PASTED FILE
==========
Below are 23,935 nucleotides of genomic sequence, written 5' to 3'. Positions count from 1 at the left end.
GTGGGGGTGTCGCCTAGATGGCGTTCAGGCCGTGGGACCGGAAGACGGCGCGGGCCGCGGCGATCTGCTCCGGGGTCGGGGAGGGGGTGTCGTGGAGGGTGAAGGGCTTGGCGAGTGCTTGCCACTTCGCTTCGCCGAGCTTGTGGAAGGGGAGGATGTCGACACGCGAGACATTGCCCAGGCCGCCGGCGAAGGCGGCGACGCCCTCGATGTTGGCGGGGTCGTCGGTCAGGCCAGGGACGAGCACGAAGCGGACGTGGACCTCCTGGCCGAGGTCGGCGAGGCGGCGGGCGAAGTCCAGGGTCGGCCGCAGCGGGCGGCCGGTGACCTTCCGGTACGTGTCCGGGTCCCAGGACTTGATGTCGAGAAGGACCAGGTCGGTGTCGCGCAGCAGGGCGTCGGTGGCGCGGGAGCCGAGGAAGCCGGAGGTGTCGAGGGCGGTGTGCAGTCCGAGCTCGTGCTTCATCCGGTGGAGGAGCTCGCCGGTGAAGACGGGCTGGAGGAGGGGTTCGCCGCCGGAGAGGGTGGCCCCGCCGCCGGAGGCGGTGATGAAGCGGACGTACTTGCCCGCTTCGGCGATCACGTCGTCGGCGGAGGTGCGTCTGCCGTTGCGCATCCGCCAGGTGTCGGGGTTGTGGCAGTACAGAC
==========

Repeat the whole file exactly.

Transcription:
Below are 23,935 nucleotides of genomic sequence, written 5' to 3'. Positions count from 1 at the left end.
GTGGGGGTGTCGCCTAGATGGCGTTCAGGCCGTGGGACCGGAAGACGGCGCGGGCCGCGGCGATCTGCTCCGGGGTCGGGGAGGGGGTGTCGTGGAGGGTGAAGGGCTTGGCGAGTGCTTGCCACTTCGCTTCGCCGAGCTTGTGGAAGGGGAGGATGTCGACACGCGAGACATTGCCCAGGCCGCCGGCGAAGGCGGCGACGCCCTCGATGTTGGCGGGGTCGTCGGTCAGGCCAGGGACGAGCACGAAGCGGACGTGGACCTCCTGGCCGAGGTCGGCGAGGCGGCGGGCGAAGTCCAGGGTCGGCCGCAGCGGGCGGCCGGTGACCTTCCGGTACGTGTCCGGGTCCCAGGACTTGATGTCGAGAAGGACCAGGTCGGTGTCGCGCAGCAGGGCGTCGGTGGCGCGGGAGCCGAGGAAGCCGGAGGTGTCGAGGGCGGTGTGCAGTCCGAGCTCGTGCTTCATCCGGTGGAGGAGCTCGCCGGTGAAGACGGGCTGGAGGAGGGGTTCGCCGCCGGAGAGGGTGGCCCCGCCGCCGGAGGCGGTGATGAAGCGGACGTACTTGCCCGCTTCGGCGATCACGTCGTCGGCGGAGGTGCGTCTGCCGTTGCGCATCCGCCAGGTGTCGGGGTTGTGGCAGTACAGAC